After this you can test-run the program to make sure it is functioning properly.
You may experience the following error:
IOError: [Errno Input overflowed] -9981
To fix this, simply increase the number assigned to the variable chunk until the error no longer appears.
The variable barkLength dictates the number of times the program loops before a noise is no longer seen as a bark, but as a howl. If your dogs howls but does so only for a short burst then you should decrease this number.
The variables red and green refer to the output ports that will be used for the LED indicators. These can be changed to fit your needs.
Although I don't use the variable delay actively in my program, it can be observed to indicate the frequency of barking or howling.
The variable hold refers to how many times the program loops where the noise level is above the threshold and is used to determine if a howl is taking place. This variable should not be modified in any way as howls are detected through the manipulation of the barkLength variable.
The threshold variable can be lowered if the bark is not very loud or raised if there is background noise that could be misinterpreted as noise emanating from the dog.
Step 5: Hardware
It is at this point that you should have a fully functioning program that displays to the screen what the hardware will be doing. This point in the project is where you should decide whether this will be a stationary microphone that is set in one place (ex. a place in the house where the dog normally frequents or comes into contact with visitors) or if the project will be minimized and attached to the dog's collar to provide immediate feedback to the person interacting with the dog.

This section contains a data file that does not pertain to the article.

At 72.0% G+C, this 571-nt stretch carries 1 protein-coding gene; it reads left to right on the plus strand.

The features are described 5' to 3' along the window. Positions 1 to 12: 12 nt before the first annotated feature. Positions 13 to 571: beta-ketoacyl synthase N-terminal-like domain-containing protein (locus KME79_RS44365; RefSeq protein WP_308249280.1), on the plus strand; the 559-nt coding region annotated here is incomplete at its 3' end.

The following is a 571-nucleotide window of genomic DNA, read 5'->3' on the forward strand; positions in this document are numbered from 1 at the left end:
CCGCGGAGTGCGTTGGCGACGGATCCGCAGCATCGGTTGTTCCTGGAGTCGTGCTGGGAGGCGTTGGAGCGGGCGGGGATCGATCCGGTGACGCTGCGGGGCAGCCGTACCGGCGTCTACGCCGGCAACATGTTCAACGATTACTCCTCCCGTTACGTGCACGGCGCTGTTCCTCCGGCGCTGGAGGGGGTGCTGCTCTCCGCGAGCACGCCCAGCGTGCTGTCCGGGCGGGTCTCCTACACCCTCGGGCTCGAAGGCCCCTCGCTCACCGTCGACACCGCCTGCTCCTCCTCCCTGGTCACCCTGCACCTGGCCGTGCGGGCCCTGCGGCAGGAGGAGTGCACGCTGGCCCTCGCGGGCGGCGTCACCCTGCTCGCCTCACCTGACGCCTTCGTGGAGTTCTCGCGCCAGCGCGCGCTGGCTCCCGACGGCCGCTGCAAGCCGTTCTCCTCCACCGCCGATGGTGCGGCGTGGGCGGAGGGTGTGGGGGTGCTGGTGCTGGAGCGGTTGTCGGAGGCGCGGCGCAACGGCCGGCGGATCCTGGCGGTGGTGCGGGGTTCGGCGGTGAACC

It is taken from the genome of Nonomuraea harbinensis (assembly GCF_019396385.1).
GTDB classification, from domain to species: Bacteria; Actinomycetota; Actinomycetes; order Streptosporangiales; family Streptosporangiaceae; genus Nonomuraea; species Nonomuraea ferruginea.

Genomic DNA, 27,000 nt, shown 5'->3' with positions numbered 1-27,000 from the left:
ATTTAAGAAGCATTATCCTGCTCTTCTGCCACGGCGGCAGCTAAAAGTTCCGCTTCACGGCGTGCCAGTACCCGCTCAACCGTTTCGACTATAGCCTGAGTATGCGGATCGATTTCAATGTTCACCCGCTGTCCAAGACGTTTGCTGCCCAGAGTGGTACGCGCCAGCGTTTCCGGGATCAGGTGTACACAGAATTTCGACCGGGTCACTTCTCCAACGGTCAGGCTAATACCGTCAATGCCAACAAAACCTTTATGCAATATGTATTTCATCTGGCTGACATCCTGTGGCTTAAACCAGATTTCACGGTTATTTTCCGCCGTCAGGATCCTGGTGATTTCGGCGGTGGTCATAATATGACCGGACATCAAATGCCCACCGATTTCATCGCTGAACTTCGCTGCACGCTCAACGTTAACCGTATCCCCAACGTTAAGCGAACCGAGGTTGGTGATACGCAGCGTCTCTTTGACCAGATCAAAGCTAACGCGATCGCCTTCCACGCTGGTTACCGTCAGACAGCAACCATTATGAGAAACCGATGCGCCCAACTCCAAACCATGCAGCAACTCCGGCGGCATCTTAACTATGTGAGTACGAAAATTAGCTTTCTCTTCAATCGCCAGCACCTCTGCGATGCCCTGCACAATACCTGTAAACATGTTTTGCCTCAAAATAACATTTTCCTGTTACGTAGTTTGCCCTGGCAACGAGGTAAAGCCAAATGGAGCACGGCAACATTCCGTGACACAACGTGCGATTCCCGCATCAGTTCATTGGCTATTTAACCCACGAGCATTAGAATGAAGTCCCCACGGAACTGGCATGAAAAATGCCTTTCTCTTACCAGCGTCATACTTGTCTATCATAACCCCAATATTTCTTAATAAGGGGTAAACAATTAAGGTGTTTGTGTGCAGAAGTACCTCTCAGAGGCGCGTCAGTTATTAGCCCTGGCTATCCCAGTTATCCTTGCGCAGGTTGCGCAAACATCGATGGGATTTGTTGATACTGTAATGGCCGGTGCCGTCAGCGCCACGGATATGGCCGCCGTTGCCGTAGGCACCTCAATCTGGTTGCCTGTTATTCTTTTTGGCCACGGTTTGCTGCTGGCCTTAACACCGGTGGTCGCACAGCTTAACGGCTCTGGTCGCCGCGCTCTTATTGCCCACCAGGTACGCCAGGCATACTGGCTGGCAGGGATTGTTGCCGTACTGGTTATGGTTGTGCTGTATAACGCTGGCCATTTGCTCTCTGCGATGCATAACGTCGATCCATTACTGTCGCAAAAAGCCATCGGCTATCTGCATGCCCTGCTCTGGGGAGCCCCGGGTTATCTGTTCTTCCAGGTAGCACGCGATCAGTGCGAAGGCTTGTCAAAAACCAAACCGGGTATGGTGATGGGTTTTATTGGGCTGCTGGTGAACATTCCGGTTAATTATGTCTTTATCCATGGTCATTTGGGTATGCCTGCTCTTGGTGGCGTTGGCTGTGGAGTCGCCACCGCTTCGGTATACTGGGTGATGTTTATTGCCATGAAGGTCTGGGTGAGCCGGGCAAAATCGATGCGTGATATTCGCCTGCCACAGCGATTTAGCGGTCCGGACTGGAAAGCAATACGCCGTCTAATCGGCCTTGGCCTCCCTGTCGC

The easiest thing to do is to leave everything on a breadboard since there will be no movement that could detach wires. Connect the cathodes of the Red LEDs to the Ground pin on the Raspberry Pi and the Anodes either through a 330 ohm resistor or straight into pin 7 of the Raspberry Pi. Do the same with the Green LEDs but connect the Anodes to pin 5. Run the program and you should have a completed project once you have modified the code to your needs.
I would recommend completing the stationary version first just to ensure that everything is working and then move on from there by soldering together everything so that no wires will become unconnected from the dog's movement.
Attach the LEDs to the collar so that they are both in a comfortable position and are able to be seen by someone as they approach.
Next connect your external power supply such as the one seen HERE to the raspberry pi and secure it to the collar in a manner that is comfortable for the dog.
Once everything is secured in place go ahead and run the program, attach the collar to the dog, and you're done!